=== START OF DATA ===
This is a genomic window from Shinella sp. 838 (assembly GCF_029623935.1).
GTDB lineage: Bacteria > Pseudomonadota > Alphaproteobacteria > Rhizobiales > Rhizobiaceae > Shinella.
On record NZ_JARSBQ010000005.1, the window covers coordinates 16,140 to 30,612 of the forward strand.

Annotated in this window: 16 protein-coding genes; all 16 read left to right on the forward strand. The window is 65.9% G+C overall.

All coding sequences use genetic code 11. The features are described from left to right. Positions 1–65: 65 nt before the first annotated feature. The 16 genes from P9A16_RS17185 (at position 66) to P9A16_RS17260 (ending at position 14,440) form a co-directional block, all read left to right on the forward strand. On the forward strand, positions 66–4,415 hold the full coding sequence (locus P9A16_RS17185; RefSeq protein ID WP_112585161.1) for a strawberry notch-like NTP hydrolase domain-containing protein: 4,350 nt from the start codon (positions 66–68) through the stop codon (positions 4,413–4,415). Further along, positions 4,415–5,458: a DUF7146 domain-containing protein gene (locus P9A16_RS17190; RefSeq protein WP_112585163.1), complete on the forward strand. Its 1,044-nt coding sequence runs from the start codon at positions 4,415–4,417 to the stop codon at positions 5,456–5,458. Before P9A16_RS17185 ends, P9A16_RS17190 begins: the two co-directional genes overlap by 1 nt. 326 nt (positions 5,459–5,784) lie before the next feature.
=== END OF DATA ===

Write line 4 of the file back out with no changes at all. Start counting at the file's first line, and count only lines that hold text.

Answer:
Annotated in this window: 16 protein-coding genes; all 16 read left to right on the forward strand. The window is 65.9% G+C overall.